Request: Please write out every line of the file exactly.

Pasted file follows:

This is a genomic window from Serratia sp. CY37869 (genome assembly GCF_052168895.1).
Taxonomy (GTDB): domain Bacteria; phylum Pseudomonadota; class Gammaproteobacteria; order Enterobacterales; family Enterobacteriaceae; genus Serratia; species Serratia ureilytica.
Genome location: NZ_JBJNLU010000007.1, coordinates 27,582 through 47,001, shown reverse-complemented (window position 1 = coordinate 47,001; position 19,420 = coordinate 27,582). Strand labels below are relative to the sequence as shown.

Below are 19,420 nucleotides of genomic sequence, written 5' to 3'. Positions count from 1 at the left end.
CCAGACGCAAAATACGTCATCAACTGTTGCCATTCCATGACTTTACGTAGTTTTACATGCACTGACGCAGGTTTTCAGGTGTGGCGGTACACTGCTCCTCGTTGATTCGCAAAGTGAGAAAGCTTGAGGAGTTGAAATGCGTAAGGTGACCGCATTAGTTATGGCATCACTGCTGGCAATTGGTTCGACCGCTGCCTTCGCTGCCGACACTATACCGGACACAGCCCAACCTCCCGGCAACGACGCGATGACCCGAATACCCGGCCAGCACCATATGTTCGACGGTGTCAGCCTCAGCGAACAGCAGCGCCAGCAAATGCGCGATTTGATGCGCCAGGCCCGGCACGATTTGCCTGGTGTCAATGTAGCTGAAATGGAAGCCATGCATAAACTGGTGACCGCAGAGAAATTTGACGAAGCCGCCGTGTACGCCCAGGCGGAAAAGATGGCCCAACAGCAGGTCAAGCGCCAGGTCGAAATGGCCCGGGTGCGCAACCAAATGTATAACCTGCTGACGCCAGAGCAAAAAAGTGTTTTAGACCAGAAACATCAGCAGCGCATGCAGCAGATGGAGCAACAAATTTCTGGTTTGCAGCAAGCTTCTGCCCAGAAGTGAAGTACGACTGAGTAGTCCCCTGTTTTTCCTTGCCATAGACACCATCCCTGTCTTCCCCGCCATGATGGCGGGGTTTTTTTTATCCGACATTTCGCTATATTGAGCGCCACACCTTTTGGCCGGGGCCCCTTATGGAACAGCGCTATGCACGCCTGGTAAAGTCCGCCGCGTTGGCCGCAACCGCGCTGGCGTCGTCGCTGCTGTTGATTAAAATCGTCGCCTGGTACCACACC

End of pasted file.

This is a genomic window from Serratia sp. CY37869 (genome assembly GCF_052168895.1).
Taxonomy (GTDB): domain Bacteria; phylum Pseudomonadota; class Gammaproteobacteria; order Enterobacterales; family Enterobacteriaceae; genus Serratia; species Serratia ureilytica.
Genome location: NZ_JBJNLU010000007.1, coordinates 27,582 through 47,001, shown reverse-complemented (window position 1 = coordinate 47,001; position 19,420 = coordinate 27,582). Strand labels below are relative to the sequence as shown.

Below are 19,420 nucleotides of genomic sequence, written 5' to 3'. Positions count from 1 at the left end.
CCAGACGCAAAATACGTCATCAACTGTTGCCATTCCATGACTTTACGTAGTTTTACATGCACTGACGCAGGTTTTCAGGTGTGGCGGTACACTGCTCCTCGTTGATTCGCAAAGTGAGAAAGCTTGAGGAGTTGAAATGCGTAAGGTGACCGCATTAGTTATGGCATCACTGCTGGCAATTGGTTCGACCGCTGCCTTCGCTGCCGACACTATACCGGACACAGCCCAACCTCCCGGCAACGACGCGATGACCCGAATACCCGGCCAGCACCATATGTTCGACGGTGTCAGCCTCAGCGAACAGCAGCGCCAGCAAATGCGCGATTTGATGCGCCAGGCCCGGCACGATTTGCCTGGTGTCAATGTAGCTGAAATGGAAGCCATGCATAAACTGGTGACCGCAGAGAAATTTGACGAAGCCGCCGTGTACGCCCAGGCGGAAAAGATGGCCCAACAGCAGGTCAAGCGCCAGGTCGAAATGGCCCGGGTGCGCAACCAAATGTATAACCTGCTGACGCCAGAGCAAAAAAGTGTTTTAGACCAGAAACATCAGCAGCGCATGCAGCAGATGGAGCAACAAATTTCTGGTTTGCAGCAAGCTTCTGCCCAGAAGTGAAGTACGACTGAGTAGTCCCCTGTTTTTCCTTGCCATAGACACCATCCCTGTCTTCCCCGCCATGATGGCGGGGTTTTTTTTATCCGACATTTCGCTATATTGAGCGCCACACCTTTTGGCCGGGGCCCCTTATGGAACAGCGCTATGCACGCCTGGTAAAGTCCGCCGCGTTGGCCGCAACCGCGCTGGCGTCGTCGCTGCTGTTGATTAAAATCGTCGCCTGGTACCACACC